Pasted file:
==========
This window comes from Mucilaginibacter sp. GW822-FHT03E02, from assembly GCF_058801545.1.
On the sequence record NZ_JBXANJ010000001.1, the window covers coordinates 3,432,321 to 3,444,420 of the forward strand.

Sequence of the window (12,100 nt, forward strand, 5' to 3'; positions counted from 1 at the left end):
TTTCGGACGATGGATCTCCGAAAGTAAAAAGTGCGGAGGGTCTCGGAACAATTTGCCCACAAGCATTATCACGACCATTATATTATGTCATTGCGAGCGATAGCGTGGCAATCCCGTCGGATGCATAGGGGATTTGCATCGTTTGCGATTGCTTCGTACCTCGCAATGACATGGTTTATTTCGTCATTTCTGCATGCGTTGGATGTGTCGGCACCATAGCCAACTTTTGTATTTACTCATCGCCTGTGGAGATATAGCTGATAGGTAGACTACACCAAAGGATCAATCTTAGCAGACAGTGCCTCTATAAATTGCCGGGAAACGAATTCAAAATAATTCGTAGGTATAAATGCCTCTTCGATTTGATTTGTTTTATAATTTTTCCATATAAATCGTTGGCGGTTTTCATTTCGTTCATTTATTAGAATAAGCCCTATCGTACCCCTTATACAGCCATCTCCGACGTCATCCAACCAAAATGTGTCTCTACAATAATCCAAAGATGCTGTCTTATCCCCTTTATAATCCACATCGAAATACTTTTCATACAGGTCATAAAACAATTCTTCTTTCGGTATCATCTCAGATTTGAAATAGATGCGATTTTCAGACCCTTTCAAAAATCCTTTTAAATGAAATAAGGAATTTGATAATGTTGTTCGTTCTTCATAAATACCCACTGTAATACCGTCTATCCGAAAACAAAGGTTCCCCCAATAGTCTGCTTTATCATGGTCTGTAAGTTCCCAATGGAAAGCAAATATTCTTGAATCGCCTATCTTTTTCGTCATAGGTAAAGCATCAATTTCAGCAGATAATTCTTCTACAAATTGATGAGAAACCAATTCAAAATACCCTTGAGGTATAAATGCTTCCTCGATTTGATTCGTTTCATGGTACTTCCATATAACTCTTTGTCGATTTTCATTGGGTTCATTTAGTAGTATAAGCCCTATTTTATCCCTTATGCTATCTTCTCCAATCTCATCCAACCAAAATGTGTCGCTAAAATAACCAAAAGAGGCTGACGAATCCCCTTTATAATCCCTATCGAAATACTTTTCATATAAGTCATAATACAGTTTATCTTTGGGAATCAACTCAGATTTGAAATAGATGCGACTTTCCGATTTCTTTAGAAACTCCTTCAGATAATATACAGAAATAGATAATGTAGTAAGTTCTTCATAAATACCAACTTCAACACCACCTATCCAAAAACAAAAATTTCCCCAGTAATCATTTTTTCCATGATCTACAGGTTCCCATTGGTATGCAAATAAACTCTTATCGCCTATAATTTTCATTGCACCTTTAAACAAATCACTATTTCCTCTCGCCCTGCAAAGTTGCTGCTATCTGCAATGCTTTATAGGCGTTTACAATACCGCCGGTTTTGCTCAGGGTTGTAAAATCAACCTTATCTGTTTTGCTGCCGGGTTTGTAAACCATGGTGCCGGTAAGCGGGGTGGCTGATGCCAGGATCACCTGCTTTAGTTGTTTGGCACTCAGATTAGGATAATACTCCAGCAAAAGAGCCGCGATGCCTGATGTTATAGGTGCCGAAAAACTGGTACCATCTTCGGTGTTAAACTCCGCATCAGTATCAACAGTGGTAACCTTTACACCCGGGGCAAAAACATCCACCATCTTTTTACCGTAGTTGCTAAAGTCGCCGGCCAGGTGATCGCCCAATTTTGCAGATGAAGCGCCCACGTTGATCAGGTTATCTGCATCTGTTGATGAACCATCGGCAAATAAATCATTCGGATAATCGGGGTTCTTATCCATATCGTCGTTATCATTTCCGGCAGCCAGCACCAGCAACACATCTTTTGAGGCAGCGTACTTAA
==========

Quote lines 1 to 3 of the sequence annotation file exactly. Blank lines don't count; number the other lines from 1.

This window comes from Mucilaginibacter sp. GW822-FHT03E02, from assembly GCF_058801545.1.
On the sequence record NZ_JBXANJ010000001.1, the window covers coordinates 3,432,321 to 3,444,420 of the forward strand.

Sequence of the window (12,100 nt, forward strand, 5' to 3'; positions counted from 1 at the left end):